Wake up in the right state of mind. The night before, commit to the idea that you’re going to conjure up some amazing things the next morning. Make a deal with yourself that you’re going to invest every moment that you have to immerse yourself in your work. What you’ve got indoor head will make it’s first foray into the world, and you will create valuable work. Eat something that you love for breakfast or brunch. Don’t eat something that you feel you need  to eat. Your creative day is about being in an amiable mood, one that as accepting of ideas and runs with them. If you want Creme Brûlée French toast, with a noisette, that’s what you’re having. It it’s porridge with berries, go with that. Don’t restrict yourself. That’s the antidote to creation. Setup your workspace. Perhaps you feel more comfortable with books scattered and piled up everywhere. Maybe you like your brushes neatly in their home, or maybe you don’t want anything but your main instrument. Ensure your space is conducive to …

Quietly Happy: 15 Quotes For Introverts | Introvert, Dear

I find that people tend to forget that introverts have as much value as extroverts purportedly do. That’s why when Susan Cain’s Quiet came out, it was such a poignant moment in introvert history. Well, for me anyway. I never really considered that introverts were really thought of in such a gloomy way.  And in many ways I can’t really grasp why people even mind if someone is a little less talkative. Perhaps there is too high a premium on being a chatterbox, and too low acceptance of people’s silence. There is just as much value in saying little as saying a lot. It’s just a more efficient way of expression. Introverts just have a different way of dealing with and experiencing the world. I think it’s important for reminders about the goodness of the introvert’s personality to appear constantly, so we don’t all forget and lapse into an unfair judgment and criticism of an introverted personality.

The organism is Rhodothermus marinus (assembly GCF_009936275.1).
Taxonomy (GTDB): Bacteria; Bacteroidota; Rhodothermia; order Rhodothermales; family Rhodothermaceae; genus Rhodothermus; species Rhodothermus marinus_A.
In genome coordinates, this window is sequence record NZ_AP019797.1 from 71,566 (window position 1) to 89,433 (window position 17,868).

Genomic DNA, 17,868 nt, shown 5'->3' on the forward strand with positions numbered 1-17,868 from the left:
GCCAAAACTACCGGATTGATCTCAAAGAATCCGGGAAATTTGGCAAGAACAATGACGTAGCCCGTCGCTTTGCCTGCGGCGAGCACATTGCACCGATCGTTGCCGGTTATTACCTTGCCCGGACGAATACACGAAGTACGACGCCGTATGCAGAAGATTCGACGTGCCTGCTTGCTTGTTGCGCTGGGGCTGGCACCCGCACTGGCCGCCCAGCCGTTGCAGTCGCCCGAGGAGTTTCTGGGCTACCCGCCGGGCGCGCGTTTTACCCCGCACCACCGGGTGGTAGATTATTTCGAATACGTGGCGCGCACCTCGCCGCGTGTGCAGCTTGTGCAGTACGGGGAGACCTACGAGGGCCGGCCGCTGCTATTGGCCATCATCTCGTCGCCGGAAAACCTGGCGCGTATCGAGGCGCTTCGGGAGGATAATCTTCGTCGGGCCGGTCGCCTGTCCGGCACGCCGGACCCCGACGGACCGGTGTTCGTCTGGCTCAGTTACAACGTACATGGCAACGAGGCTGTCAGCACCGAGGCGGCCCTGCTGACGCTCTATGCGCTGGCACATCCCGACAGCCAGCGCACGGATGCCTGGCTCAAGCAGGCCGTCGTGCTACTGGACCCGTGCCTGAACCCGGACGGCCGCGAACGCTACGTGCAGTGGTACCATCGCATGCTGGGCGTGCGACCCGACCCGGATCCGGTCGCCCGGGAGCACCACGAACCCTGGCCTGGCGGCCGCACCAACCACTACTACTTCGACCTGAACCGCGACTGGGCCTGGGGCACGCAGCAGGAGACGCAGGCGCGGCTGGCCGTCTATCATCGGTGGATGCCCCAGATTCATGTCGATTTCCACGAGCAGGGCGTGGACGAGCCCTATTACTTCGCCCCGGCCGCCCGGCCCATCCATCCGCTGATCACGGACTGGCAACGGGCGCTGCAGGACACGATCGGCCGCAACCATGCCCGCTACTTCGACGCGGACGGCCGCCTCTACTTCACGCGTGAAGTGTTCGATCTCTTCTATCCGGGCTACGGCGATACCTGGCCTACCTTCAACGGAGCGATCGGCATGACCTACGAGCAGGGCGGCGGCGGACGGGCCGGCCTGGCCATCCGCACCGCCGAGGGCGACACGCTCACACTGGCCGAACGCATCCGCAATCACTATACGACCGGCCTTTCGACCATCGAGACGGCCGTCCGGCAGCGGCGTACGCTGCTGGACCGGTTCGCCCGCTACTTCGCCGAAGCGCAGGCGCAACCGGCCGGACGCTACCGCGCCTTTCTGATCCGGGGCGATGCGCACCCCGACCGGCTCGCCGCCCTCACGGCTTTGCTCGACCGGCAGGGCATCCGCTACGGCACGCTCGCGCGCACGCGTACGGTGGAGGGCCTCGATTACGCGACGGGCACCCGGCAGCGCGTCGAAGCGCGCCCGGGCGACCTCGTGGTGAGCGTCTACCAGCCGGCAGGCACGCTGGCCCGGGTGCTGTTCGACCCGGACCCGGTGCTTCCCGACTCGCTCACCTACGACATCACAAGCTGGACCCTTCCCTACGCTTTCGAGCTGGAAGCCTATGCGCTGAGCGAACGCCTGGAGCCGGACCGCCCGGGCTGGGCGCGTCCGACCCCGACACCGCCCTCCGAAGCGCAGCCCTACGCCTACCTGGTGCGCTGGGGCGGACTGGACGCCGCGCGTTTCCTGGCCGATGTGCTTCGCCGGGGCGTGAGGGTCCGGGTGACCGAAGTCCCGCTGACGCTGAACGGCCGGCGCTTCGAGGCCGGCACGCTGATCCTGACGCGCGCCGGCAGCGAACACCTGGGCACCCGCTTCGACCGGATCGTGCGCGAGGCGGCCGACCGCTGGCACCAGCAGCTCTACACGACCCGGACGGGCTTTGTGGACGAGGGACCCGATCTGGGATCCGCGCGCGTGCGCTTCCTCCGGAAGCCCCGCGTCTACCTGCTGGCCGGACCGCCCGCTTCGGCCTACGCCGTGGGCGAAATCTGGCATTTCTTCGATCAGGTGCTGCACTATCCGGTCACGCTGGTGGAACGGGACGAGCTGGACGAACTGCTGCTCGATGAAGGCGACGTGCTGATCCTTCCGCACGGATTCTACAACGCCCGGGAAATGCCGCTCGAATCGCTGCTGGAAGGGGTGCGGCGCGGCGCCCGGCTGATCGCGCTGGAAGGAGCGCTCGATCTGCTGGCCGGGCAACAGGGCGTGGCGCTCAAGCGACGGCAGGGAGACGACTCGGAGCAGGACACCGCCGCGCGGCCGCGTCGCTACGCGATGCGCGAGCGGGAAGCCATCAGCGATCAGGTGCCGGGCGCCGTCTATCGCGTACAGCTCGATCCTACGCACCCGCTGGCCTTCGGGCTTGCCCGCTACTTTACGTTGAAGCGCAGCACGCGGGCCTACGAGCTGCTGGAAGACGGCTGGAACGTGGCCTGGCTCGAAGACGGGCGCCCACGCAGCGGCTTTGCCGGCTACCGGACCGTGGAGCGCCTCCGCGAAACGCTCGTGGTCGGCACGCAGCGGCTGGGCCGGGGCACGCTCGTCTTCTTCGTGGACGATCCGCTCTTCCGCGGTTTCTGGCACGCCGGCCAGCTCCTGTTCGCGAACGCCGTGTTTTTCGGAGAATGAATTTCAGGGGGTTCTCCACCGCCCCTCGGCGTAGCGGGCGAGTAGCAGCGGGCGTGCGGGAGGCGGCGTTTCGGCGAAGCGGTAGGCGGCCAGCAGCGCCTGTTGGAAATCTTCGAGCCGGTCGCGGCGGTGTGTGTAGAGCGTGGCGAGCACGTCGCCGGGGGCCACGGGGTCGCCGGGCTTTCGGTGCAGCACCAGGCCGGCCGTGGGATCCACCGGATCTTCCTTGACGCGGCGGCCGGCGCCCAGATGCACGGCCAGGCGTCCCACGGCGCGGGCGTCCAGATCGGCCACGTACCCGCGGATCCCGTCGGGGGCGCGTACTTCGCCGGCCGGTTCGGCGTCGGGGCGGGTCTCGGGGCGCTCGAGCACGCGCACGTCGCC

Failures of the Greats: Why You’re Doing Better than You Think (Plus 17 Writing Tips from Some Greats)

Before having This Side of Paradise published, Francis Scott Fitzgerald claimed he had received one hundred and twenty-two rejection letters. He then spent two months rewriting The Romantic Egoist, retitling it to This Side of Paradise and sent it to his publishers. Within two weeks he received a special delivery form the editor, reading: